The intelligence role has a small table with a computer monitor and a button, used to switch between the in-game ship's cameras. This uses the same Arduino Uno used for the engineer's console. The engineer and intelligence roles additionally have two "halves" of a repair manual, which detail the instructions of how to fix the ship in case of a damaged station. This repair sequence is fixed using a switchboard attached to the top engineer's console, which uses one of the two Arduino Unos in the console.The game itself runs on a 2014 Mac Mini, which was selected due to its portable form factor as well as its wealth of I/O ports. The Arduinos and the Kinect connect using USB Type A ports, and the two monitors can be connected with either DisplayPort or HDMI. The game itself is programmed in Unity 2017 and runs as a Windows executable, and is designed to scale down to lower-end PC platforms. The Mac Mini itself runs the program comfortably at High settings. There is an additional script that needs to be reset whenever the executable is relaunched, which resets the connection used for the Wii Balance Board.
The public response to Rickety Spaceship Simulator was extremely positive; while it didn't win the People's Choice award, it was clear that players genuinely and thouroughly enjoyed playing the game, and more importantly, interacting, collaborating, and communicating to each other, creating positive and interesting outcomes that the team itself didn't predict. This included players exploiting the physical context of the installation, such as collaborating beforehand, swapping, cheating, assisting or temporarily taking over roles during the game. The game also brought strangers together - while not an explicit goal of the original idea, it was an outcome that the team was most proud of. It was also encouraging to see that the construction was robust enough such that nothing was broken to the point of disrepair throughout its multiple play sessions. From generally observing the usage of the installation during the exhibit, it was clear that the project achieved the goals originally set out by the team: to create an installation that facilitated, encouraged and improved team-building and teamwork, even if the traits or interactions displayed were often unexpected.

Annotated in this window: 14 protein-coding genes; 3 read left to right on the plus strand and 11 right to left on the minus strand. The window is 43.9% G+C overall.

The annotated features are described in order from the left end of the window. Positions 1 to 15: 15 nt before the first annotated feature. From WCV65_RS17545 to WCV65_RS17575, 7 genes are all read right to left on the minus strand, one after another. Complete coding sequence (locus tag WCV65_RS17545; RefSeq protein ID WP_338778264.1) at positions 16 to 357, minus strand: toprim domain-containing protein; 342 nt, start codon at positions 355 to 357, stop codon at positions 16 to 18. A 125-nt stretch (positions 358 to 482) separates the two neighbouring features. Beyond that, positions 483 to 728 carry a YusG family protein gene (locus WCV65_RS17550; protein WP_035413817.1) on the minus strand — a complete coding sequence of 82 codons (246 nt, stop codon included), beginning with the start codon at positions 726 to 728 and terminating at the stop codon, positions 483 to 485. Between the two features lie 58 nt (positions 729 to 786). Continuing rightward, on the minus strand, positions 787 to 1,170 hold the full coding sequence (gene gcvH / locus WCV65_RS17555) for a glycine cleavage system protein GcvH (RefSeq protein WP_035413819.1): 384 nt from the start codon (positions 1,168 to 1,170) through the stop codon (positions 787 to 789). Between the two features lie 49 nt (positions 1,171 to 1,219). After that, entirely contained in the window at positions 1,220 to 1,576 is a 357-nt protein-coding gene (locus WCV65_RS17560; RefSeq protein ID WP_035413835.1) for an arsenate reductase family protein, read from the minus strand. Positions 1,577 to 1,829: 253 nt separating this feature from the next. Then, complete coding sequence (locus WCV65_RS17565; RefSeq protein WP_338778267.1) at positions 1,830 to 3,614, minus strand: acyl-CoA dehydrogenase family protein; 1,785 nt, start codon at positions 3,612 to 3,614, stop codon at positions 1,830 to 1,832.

While the exhibit and the game itself was extremely successful, there are still many points of improvement that can be found after testing the installation with multiple new users of different ages, backgrounds and skills. These mostly involve the balancing of different roles, as not all roles (specifically the engineer) seemed to encourage the same amount of verbal interaction as others. Another further consideration is to make the game more accessible - there were several instances in which players would leave during the lengthy briefing session at the start of each play session. A final change that may be considered is to explore the use of scoring and how it was affected by the intended outcomes of teamwork and team-building, a question prompted by an exhibit-goer. Ultimately, while the core game and its outcomes are definitely successful, should the Rickety Spaceship Simulator team decide to continue working on the installation, it is encouraging to know that they are working off a strong foundation with a clear path for improvement.